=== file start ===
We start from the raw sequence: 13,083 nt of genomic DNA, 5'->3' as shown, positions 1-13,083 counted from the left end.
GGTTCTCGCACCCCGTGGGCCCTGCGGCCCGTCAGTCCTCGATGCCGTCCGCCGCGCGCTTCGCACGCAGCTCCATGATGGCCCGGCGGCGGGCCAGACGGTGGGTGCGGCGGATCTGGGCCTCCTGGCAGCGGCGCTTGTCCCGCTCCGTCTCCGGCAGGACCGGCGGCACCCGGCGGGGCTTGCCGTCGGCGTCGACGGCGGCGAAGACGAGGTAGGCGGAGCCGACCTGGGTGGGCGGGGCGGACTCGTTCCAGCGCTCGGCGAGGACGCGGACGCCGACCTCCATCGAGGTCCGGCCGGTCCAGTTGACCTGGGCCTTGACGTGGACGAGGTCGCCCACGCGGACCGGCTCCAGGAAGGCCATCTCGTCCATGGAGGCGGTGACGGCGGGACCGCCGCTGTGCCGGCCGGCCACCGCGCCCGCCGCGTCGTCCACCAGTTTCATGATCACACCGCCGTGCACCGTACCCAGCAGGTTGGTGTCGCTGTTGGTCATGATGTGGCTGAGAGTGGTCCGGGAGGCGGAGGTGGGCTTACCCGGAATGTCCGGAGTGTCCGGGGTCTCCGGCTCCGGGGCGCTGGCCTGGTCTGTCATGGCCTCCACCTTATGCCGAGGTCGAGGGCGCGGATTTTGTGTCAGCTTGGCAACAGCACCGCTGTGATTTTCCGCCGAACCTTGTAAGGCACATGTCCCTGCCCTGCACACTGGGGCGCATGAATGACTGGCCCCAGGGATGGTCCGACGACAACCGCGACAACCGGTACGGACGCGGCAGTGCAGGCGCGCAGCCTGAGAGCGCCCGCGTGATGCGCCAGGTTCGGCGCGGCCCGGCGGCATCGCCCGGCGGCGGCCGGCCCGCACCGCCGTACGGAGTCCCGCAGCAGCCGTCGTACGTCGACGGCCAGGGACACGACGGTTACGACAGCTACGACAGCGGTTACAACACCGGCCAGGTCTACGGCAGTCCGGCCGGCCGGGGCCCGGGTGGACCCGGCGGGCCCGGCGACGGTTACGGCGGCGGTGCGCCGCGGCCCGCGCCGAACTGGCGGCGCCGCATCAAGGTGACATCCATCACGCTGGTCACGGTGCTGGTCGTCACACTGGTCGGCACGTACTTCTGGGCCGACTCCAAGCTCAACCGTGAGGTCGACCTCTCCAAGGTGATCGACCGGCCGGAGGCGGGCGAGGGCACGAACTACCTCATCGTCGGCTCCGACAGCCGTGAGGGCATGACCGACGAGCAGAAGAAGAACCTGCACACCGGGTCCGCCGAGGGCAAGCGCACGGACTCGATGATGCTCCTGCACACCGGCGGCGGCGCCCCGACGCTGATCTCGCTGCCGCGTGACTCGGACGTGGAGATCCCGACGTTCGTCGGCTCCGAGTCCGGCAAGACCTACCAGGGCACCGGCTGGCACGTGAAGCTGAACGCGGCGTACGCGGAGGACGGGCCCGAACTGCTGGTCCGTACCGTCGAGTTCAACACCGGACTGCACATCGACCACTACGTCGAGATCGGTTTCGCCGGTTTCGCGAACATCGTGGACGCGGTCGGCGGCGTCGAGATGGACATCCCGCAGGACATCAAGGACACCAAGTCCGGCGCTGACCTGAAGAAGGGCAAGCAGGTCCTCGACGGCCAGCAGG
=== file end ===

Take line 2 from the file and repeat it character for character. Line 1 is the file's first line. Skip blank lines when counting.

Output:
GGTTCTCGCACCCCGTGGGCCCTGCGGCCCGTCAGTCCTCGATGCCGTCCGCCGCGCGCTTCGCACGCAGCTCCATGATGGCCCGGCGGCGGGCCAGACGGTGGGTGCGGCGGATCTGGGCCTCCTGGCAGCGGCGCTTGTCCCGCTCCGTCTCCGGCAGGACCGGCGGCACCCGGCGGGGCTTGCCGTCGGCGTCGACGGCGGCGAAGACGAGGTAGGCGGAGCCGACCTGGGTGGGCGGGGCGGACTCGTTCCAGCGCTCGGCGAGGACGCGGACGCCGACCTCCATCGAGGTCCGGCCGGTCCAGTTGACCTGGGCCTTGACGTGGACGAGGTCGCCCACGCGGACCGGCTCCAGGAAGGCCATCTCGTCCATGGAGGCGGTGACGGCGGGACCGCCGCTGTGCCGGCCGGCCACCGCGCCCGCCGCGTCGTCCACCAGTTTCATGATCACACCGCCGTGCACCGTACCCAGCAGGTTGGTGTCGCTGTTGGTCATGATGTGGCTGAGAGTGGTCCGGGAGGCGGAGGTGGGCTTACCCGGAATGTCCGGAGTGTCCGGGGTCTCCGGCTCCGGGGCGCTGGCCTGGTCTGTCATGGCCTCCACCTTATGCCGAGGTCGAGGGCGCGGATTTTGTGTCAGCTTGGCAACAGCACCGCTGTGATTTTCCGCCGAACCTTGTAAGGCACATGTCCCTGCCCTGCACACTGGGGCGCATGAATGACTGGCCCCAGGGATGGTCCGACGACAACCGCGACAACCGGTACGGACGCGGCAGTGCAGGCGCGCAGCCTGAGAGCGCCCGCGTGATGCGCCAGGTTCGGCGCGGCCCGGCGGCATCGCCCGGCGGCGGCCGGCCCGCACCGCCGTACGGAGTCCCGCAGCAGCCGTCGTACGTCGACGGCCAGGGACACGACGGTTACGACAGCTACGACAGCGGTTACAACACCGGCCAGGTCTACGGCAGTCCGGCCGGCCGGGGCCCGGGTGGACCCGGCGGGCCCGGCGACGGTTACGGCGGCGGTGCGCCGCGGCCCGCGCCGAACTGGCGGCGCCGCATCAAGGTGACATCCATCACGCTGGTCACGGTGCTGGTCGTCACACTGGTCGGCACGTACTTCTGGGCCGACTCCAAGCTCAACCGTGAGGTCGACCTCTCCAAGGTGATCGACCGGCCGGAGGCGGGCGAGGGCACGAACTACCTCATCGTCGGCTCCGACAGCCGTGAGGGCATGACCGACGAGCAGAAGAAGAACCTGCACACCGGGTCCGCCGAGGGCAAGCGCACGGACTCGATGATGCTCCTGCACACCGGCGGCGGCGCCCCGACGCTGATCTCGCTGCCGCGTGACTCGGACGTGGAGATCCCGACGTTCGTCGGCTCCGAGTCCGGCAAGACCTACCAGGGCACCGGCTGGCACGTGAAGCTGAACGCGGCGTACGCGGAGGACGGGCCCGAACTGCTGGTCCGTACCGTCGAGTTCAACACCGGACTGCACATCGACCACTACGTCGAGATCGGTTTCGCCGGTTTCGCGAACATCGTGGACGCGGTCGGCGGCGTCGAGATGGACATCCCGCAGGACATCAAGGACACCAAGTCCGGCGCTGACCTGAAGAAGGGCAAGCAGGTCCTCGACGGCCAGCAGG